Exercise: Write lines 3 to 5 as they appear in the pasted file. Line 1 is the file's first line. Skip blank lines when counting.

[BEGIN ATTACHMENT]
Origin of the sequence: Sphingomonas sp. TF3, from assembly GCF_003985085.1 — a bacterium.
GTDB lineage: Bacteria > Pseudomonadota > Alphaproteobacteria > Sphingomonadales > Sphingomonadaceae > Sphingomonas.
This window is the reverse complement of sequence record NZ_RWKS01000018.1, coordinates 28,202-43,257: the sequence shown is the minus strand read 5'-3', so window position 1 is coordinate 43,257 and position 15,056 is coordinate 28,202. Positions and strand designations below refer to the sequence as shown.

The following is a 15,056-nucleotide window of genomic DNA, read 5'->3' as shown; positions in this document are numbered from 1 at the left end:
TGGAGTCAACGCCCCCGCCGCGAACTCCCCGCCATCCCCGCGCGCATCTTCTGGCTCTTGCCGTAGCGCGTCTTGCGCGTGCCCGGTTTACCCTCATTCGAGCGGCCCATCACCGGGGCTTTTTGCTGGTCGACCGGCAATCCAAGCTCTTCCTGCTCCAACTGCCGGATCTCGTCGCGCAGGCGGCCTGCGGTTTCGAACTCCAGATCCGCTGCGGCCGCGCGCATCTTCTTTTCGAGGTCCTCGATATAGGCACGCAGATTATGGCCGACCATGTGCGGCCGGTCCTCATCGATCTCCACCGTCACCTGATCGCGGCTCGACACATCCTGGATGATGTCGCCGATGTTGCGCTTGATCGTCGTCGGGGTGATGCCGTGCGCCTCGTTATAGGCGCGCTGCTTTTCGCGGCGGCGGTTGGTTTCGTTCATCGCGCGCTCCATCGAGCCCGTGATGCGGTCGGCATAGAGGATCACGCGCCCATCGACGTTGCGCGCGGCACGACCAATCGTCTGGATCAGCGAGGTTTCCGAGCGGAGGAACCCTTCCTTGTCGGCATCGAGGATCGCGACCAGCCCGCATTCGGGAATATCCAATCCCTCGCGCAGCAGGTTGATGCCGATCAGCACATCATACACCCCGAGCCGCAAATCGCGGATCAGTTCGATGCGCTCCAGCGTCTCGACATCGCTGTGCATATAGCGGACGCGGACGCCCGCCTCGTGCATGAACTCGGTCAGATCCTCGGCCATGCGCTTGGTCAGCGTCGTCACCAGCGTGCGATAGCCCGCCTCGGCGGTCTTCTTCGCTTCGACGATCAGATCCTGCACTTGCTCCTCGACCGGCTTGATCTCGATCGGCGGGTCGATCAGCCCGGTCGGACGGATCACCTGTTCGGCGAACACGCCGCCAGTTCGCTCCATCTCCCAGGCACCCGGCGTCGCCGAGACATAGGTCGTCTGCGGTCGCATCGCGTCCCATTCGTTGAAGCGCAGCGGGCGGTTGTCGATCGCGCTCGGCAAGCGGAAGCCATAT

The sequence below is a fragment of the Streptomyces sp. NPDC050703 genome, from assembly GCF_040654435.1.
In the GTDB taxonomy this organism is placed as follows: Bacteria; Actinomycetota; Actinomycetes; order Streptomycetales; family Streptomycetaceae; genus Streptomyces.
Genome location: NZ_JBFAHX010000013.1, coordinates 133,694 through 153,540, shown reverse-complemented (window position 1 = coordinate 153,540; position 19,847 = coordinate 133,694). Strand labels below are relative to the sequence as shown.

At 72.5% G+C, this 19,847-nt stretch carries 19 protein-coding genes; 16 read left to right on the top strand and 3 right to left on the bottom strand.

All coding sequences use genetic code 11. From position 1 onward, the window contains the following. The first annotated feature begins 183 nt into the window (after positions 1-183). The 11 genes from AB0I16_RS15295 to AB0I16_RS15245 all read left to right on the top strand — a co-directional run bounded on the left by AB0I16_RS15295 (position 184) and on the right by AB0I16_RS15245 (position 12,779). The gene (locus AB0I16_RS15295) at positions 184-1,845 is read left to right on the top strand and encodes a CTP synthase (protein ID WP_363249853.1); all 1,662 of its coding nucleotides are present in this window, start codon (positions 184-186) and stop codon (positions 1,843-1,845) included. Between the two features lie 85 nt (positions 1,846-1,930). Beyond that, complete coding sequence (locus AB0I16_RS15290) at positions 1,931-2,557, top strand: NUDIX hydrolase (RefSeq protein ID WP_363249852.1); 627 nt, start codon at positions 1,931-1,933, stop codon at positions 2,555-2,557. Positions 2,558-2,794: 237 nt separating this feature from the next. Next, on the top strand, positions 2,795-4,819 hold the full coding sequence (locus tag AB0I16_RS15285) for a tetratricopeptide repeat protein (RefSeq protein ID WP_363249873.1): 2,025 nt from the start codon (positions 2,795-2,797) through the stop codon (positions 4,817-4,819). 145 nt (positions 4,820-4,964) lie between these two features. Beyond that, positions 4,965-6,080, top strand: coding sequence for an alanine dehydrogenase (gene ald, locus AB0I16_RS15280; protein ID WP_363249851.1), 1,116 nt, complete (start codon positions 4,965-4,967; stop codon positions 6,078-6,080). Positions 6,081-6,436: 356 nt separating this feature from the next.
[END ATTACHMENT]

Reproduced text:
This window is the reverse complement of sequence record NZ_RWKS01000018.1, coordinates 28,202-43,257: the sequence shown is the minus strand read 5'-3', so window position 1 is coordinate 43,257 and position 15,056 is coordinate 28,202. Positions and strand designations below refer to the sequence as shown.

The following is a 15,056-nucleotide window of genomic DNA, read 5'->3' as shown; positions in this document are numbered from 1 at the left end:
TGGAGTCAACGCCCCCGCCGCGAACTCCCCGCCATCCCCGCGCGCATCTTCTGGCTCTTGCCGTAGCGCGTCTTGCGCGTGCCCGGTTTACCCTCATTCGAGCGGCCCATCACCGGGGCTTTTTGCTGGTCGACCGGCAATCCAAGCTCTTCCTGCTCCAACTGCCGGATCTCGTCGCGCAGGCGGCCTGCGGTTTCGAACTCCAGATCCGCTGCGGCCGCGCGCATCTTCTTTTCGAGGTCCTCGATATAGGCACGCAGATTATGGCCGACCATGTGCGGCCGGTCCTCATCGATCTCCACCGTCACCTGATCGCGGCTCGACACATCCTGGATGATGTCGCCGATGTTGCGCTTGATCGTCGTCGGGGTGATGCCGTGCGCCTCGTTATAGGCGCGCTGCTTTTCGCGGCGGCGGTTGGTTTCGTTCATCGCGCGCTCCATCGAGCCCGTGATGCGGTCGGCATAGAGGATCACGCGCCCATCGACGTTGCGCGCGGCACGACCAATCGTCTGGATCAGCGAGGTTTCCGAGCGGAGGAACCCTTCCTTGTCGGCATCGAGGATCGCGACCAGCCCGCATTCGGGAATATCCAATCCCTCGCGCAGCAGGTTGATGCCGATCAGCACATCATACACCCCGAGCCGCAAATCGCGGATCAGTTCGATGCGCTCCAGCGTCTCGACATCGCTGTGCATATAGCGGACGCGGACGCCCGCCTCGTGCATGAACTCGGTCAGATCCTCGGCCATGCGCTTGGTCAGCGTCGTCACCAGCGTGCGATAGCCCGCCTCGGCGGTCTTCTTCGCTTCGACGATCAGATCCTGCACTTGCTCCTCGACCGGCTTGATCTCGATCGGCGGGTCGATCAGCCCGGTCGGACGGATCACCTGTTCGGCGAACACGCCGCCAGTTCGCTCCATCTCCCAGGCACCCGGCGTCGCCGAGACATAGGTCGTCTGCGGTCGCATCGCGTCCCATTCGTTGAAGCGCAGCGGGCGGTTGTCGATCGCGCTCGGCAAGCGGAAGCCATAT